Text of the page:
Free speech not absolute right, must be tempered with proper info: HC
Chennai, New Delhi: The Madras High Court on Saturday observed that Sanatana Dharma is a set of eternal duties, including duty to the nation, king, parents and gurus, while remarking that casteist notions and untouchability were brought in while collating the ‘dharma’ from various literary texts.
“Should not a citizen love his country? Is he not under duty to serve his nation? Shouldn't the parents be cared for?” Justice N. Seshasayee asked, while hearing a petition, filed by one Elangovan, against a circular issued by the Thiru.Vi.Ka. Government Arts College calling for students to share their views on opposition to Sanatana Dharma.
The circular was issued by the principal for a debate on the occasion of commemorating the birth anniversary of former chief minister C.N. Annadurai, but was later withdrawn.
The judge said: “Sanatana Dharma cannot be traced to one specific literature but has to be gathered from multiple sources which either relate to Hinduism or those who practice the Hindu way of life have come to accept.”
Justice N. Sehsasayee further said: “Somewhere, an idea appears to have gained ground that Sanatana Dharma is all about promoting casteism and untouchability.”
He said: “Untouchability in a country of equal citizens cannot be tolerated and even if untouchability is seen as permitted somewhere within the principles of Sanatana Dharma, it (untouchability) still cannot have a space to stay, since Article 17 of the Constitution has declared that untouchability, either within or outside Sanatana Dharma, can no longer be constitutional.”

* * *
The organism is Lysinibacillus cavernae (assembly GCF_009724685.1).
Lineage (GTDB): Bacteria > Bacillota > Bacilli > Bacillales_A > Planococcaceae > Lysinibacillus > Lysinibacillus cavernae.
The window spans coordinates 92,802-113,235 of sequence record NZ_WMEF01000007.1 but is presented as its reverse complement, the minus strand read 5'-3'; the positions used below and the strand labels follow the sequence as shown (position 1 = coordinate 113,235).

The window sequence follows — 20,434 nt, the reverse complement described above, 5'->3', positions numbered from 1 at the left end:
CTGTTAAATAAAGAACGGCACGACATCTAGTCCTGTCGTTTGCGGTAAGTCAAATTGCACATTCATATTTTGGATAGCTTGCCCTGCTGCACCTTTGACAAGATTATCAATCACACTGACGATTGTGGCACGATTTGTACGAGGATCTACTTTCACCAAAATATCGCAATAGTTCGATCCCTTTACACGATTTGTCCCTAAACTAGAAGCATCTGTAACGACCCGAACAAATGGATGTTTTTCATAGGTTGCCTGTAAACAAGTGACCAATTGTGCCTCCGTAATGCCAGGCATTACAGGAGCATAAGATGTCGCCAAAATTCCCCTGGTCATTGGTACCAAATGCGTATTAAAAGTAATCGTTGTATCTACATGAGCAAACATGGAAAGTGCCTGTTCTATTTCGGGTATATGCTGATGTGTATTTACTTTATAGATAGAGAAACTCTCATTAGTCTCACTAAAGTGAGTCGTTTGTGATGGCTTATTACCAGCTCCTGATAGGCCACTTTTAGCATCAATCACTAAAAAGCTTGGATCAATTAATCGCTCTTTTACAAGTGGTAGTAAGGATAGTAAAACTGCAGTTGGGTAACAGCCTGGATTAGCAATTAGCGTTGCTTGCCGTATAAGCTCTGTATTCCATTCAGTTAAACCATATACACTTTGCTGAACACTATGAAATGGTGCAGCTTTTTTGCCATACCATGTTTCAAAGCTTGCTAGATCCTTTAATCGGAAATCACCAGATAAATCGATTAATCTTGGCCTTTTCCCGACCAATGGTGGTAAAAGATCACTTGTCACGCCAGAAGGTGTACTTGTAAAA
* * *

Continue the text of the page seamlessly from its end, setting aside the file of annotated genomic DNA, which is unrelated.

“Free speech was not an absolute right. When free speech pertained to religion, it was necessary to ensure that no one is injured,” the court said, adding though Article 19 (1) of the Constitution gave a fundamental right to free speech, it was important to underscore that one is adequately informed as it added value to what was being spoken.
The judge said every religion is founded on faith and faith, by nature, accommodates irrationality. “Free speech cannot be hate speech, as the Supreme Court has cautioned. The users of free speech must not ignore these aspects while exercising their right. If this is ignored, the course of any debate will get derailed and the objective behind it will lose significance,” the court observed.
The judge said free speech should be used to encourage dispassionate, healthy debates and help the society move forward without forgetting the ethos and values of the Constitution.
Since the circular in the present case was already withdrawn, the court encouraged the college to instead make the students reflect on the evils of untouchability and how, as citizens of the society, they could eliminate untouchability.
Meanwhile, the Union finance minister on Saturday hit out at DMK leader Udhayanidhi Stalin, saying he should speak realising his responsibility as a state minister.
Despite witnessing insult to Lord Rama in Tamil Nadu in 1971, Sanatana Dharma did not respond with violence, she said.
Speaking to reporters in New Delhi, the finance minister said: “No one has the right to say that he will eradicate a religion and in particular a minister has no such right at all. The oath a person takes before assuming the office of a minister makes that very clear.”